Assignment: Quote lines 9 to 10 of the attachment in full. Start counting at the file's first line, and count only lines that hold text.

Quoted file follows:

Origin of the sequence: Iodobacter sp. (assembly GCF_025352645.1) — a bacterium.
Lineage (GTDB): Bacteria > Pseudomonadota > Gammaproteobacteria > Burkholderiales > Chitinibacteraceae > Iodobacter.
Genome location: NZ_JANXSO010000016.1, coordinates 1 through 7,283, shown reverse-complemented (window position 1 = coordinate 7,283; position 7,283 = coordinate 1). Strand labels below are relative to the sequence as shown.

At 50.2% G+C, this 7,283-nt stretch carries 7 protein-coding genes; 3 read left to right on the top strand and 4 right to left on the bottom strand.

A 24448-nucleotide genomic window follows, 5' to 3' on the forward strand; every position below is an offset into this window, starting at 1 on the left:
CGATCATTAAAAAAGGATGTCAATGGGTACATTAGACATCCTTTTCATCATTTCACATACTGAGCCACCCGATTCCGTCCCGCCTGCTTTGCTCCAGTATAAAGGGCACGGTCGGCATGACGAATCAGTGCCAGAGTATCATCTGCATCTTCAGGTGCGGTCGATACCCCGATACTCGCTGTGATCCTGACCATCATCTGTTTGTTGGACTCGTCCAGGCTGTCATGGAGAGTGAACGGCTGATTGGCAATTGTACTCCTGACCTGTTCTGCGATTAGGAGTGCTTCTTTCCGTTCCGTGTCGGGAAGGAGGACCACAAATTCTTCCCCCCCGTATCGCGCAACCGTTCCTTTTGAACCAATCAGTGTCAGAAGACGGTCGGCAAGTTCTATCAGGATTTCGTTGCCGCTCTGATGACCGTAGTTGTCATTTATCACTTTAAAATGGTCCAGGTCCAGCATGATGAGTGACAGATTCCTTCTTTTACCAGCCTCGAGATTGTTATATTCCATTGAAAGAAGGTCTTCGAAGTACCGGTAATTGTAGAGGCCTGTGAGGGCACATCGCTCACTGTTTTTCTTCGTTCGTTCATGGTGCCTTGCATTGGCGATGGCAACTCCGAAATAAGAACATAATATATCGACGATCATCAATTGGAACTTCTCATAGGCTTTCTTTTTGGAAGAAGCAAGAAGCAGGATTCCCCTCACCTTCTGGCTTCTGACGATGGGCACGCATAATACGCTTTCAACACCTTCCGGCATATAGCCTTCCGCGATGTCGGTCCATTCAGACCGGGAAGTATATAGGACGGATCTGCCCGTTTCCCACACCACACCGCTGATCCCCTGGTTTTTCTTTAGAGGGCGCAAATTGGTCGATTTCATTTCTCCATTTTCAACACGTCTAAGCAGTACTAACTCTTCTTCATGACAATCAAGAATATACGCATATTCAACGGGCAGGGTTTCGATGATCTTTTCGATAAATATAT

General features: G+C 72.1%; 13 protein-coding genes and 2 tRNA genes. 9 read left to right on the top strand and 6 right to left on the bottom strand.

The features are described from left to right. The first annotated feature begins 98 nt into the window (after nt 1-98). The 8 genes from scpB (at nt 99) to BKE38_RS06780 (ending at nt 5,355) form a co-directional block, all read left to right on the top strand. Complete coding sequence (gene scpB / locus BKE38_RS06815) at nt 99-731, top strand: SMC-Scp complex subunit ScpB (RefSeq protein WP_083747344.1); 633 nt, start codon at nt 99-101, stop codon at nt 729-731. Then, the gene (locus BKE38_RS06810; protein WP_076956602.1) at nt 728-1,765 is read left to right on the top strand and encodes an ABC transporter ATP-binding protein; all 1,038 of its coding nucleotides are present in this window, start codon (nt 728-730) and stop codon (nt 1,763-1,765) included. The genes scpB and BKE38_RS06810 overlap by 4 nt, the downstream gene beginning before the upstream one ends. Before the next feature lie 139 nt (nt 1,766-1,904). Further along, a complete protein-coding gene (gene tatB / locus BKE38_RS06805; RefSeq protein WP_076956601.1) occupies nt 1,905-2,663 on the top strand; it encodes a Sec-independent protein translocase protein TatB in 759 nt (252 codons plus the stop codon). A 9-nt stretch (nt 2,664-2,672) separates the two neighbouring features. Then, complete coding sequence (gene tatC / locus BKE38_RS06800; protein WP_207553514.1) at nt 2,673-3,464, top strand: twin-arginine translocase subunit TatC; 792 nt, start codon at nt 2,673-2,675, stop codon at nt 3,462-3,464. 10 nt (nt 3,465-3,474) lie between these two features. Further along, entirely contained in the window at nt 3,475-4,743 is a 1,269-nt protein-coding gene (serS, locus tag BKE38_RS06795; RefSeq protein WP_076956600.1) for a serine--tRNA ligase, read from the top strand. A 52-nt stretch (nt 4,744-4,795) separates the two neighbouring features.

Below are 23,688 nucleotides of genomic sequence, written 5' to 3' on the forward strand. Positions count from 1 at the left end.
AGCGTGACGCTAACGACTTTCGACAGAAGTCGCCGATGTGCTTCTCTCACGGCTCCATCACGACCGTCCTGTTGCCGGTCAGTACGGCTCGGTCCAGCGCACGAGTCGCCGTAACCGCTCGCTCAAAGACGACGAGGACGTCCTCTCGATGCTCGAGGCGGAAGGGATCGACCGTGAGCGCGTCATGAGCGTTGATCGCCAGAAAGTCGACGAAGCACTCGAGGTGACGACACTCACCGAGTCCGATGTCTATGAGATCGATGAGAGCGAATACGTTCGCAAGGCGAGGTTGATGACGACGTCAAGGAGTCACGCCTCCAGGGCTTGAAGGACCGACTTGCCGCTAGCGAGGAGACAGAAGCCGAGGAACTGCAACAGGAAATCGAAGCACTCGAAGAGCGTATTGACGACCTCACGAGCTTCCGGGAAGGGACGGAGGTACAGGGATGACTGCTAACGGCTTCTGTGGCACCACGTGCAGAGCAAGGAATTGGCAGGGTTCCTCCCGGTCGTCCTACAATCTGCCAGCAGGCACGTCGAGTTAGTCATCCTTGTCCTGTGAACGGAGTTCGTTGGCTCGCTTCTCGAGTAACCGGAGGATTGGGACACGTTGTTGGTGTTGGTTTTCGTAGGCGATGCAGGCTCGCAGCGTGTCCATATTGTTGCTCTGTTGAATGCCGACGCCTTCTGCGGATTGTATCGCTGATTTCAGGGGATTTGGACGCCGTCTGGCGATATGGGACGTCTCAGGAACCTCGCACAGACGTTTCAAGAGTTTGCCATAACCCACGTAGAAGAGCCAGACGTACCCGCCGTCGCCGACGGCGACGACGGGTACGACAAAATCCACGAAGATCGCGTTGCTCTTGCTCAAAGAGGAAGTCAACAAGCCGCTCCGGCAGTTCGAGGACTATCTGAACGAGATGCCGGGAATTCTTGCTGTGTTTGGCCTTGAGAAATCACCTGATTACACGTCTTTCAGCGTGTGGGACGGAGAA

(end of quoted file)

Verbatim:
Below are 23,688 nucleotides of genomic sequence, written 5' to 3' on the forward strand. Positions count from 1 at the left end.
AGCGTGACGCTAACGACTTTCGACAGAAGTCGCCGATGTGCTTCTCTCACGGCTCCATCACGACCGTCCTGTTGCCGGTCAGTACGGCTCGGTCCAGCGCACGAGTCGCCGTAACCGCTCGCTCAAAGACGACGAGGACGTCCTCTCGATGCTCGAGGCGGAAGGGATCGACCGTGAGCGCGTCATGAGCGTTGATCGCCAGAAAGTCGACGAAGCACTCGAGGTGACGACACTCACCGAGTCCGATGTCTATGAGATCGATGAGAGCGAATACGTTCGCAAGGCGAGGTTGATGACGACGTCAAGGAGTCACGCCTCCAGGGCTTGAAGGACCGACTTGCCGCTAGCGAGGAGACAGAAGCCGAGGAACTGCAACAGGAAATCGAAGCACTCGAAGAGCGTATTGACGACCTCACGAGCTTCCGGGAAGGGACGGAGGTACAGGGATGACTGCTAACGGCTTCTGTGGCACCACGTGCAGAGCAAGGAATTGGCAGGGTTCCTCCCGGTCGTCCTACAATCTGCCAGCAGGCACGTCGAGTTAGTCATCCTTGTCCTGTGAACGGAGTTCGTTGGCTCGCTTCTCGAGTAACCGGAGGATTGGGACACGTTGTTGGTGTTGGTTTTCGTAGGCGATGCAGGCTCGCAGCGTGTCCATATTGTTGCTCTGTTGAATGCCGACGCCTTCTGCGGATTGTATCGCTGATTTCAGGGGATTTGGACGCCGTCTGGCGATATGGGACGTCTCAGGAACCTCGCACAGACGTTTCAAGAGTTTGCCATAACCCACGTAGAAGAGCCAGACGTACCCGCCGTCGCCGACGGCGACGACGGGTACGACAAAATCCACGAAGATCGCGTTGCTCTTGCTCAAAGAGGAAGTCAACAAGCCGCTCCGGCAGTTCGAGGACTATCTGAACGAGATGCCGGGAATTCTTGCTGTGTTTGGCCTTGAGAAATCACCTGATTACACGTCTTTCAGCGTGTGGGACGGAGAA